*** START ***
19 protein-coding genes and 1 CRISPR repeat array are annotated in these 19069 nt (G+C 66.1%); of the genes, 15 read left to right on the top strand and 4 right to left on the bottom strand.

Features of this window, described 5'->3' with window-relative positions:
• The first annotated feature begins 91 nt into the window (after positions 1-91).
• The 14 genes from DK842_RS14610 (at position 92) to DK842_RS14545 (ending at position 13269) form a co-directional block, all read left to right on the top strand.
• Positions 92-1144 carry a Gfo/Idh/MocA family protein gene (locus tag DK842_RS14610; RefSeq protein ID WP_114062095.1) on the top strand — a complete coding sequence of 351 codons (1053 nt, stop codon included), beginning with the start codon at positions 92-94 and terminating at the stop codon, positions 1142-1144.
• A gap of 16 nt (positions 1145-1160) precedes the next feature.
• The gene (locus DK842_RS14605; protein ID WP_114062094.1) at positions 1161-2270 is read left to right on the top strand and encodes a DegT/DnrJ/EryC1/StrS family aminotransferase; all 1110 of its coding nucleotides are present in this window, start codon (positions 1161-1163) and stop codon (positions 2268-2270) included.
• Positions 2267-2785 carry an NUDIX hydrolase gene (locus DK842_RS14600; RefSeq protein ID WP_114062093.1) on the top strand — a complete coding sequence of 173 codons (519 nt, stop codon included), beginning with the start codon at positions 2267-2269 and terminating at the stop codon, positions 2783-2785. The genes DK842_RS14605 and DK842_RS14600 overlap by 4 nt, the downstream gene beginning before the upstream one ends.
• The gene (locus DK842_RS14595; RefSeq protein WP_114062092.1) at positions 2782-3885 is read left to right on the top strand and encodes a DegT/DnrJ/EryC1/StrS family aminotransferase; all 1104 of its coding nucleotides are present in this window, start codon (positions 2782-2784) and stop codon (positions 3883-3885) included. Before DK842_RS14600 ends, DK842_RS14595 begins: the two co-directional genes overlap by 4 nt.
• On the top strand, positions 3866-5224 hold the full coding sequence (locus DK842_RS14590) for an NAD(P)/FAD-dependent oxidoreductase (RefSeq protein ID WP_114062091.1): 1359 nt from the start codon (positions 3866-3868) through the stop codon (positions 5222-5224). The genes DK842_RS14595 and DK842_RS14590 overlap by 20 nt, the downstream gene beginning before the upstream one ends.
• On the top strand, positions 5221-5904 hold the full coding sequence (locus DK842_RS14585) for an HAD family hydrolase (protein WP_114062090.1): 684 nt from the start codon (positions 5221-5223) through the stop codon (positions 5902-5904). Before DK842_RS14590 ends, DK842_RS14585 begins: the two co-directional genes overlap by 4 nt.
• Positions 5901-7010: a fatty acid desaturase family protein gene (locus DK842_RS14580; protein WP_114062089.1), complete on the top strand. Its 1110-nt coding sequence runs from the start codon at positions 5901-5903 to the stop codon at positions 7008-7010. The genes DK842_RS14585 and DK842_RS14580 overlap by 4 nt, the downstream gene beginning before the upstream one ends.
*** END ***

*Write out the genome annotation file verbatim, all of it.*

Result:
19 protein-coding genes and 1 CRISPR repeat array are annotated in these 19069 nt (G+C 66.1%); of the genes, 15 read left to right on the top strand and 4 right to left on the bottom strand.

Features of this window, described 5'->3' with window-relative positions:
• The first annotated feature begins 91 nt into the window (after positions 1-91).
• The 14 genes from DK842_RS14610 (at position 92) to DK842_RS14545 (ending at position 13269) form a co-directional block, all read left to right on the top strand.
• Positions 92-1144 carry a Gfo/Idh/MocA family protein gene (locus tag DK842_RS14610; RefSeq protein ID WP_114062095.1) on the top strand — a complete coding sequence of 351 codons (1053 nt, stop codon included), beginning with the start codon at positions 92-94 and terminating at the stop codon, positions 1142-1144.
• A gap of 16 nt (positions 1145-1160) precedes the next feature.
• The gene (locus DK842_RS14605; protein ID WP_114062094.1) at positions 1161-2270 is read left to right on the top strand and encodes a DegT/DnrJ/EryC1/StrS family aminotransferase; all 1110 of its coding nucleotides are present in this window, start codon (positions 1161-1163) and stop codon (positions 2268-2270) included.
• Positions 2267-2785 carry an NUDIX hydrolase gene (locus DK842_RS14600; RefSeq protein ID WP_114062093.1) on the top strand — a complete coding sequence of 173 codons (519 nt, stop codon included), beginning with the start codon at positions 2267-2269 and terminating at the stop codon, positions 2783-2785. The genes DK842_RS14605 and DK842_RS14600 overlap by 4 nt, the downstream gene beginning before the upstream one ends.
• The gene (locus DK842_RS14595; RefSeq protein WP_114062092.1) at positions 2782-3885 is read left to right on the top strand and encodes a DegT/DnrJ/EryC1/StrS family aminotransferase; all 1104 of its coding nucleotides are present in this window, start codon (positions 2782-2784) and stop codon (positions 3883-3885) included. Before DK842_RS14600 ends, DK842_RS14595 begins: the two co-directional genes overlap by 4 nt.
• On the top strand, positions 3866-5224 hold the full coding sequence (locus DK842_RS14590) for an NAD(P)/FAD-dependent oxidoreductase (RefSeq protein ID WP_114062091.1): 1359 nt from the start codon (positions 3866-3868) through the stop codon (positions 5222-5224). The genes DK842_RS14595 and DK842_RS14590 overlap by 20 nt, the downstream gene beginning before the upstream one ends.
• On the top strand, positions 5221-5904 hold the full coding sequence (locus DK842_RS14585) for an HAD family hydrolase (protein WP_114062090.1): 684 nt from the start codon (positions 5221-5223) through the stop codon (positions 5902-5904). Before DK842_RS14590 ends, DK842_RS14585 begins: the two co-directional genes overlap by 4 nt.
• Positions 5901-7010: a fatty acid desaturase family protein gene (locus DK842_RS14580; protein WP_114062089.1), complete on the top strand. Its 1110-nt coding sequence runs from the start codon at positions 5901-5903 to the stop codon at positions 7008-7010. The genes DK842_RS14585 and DK842_RS14580 overlap by 4 nt, the downstream gene beginning before the upstream one ends.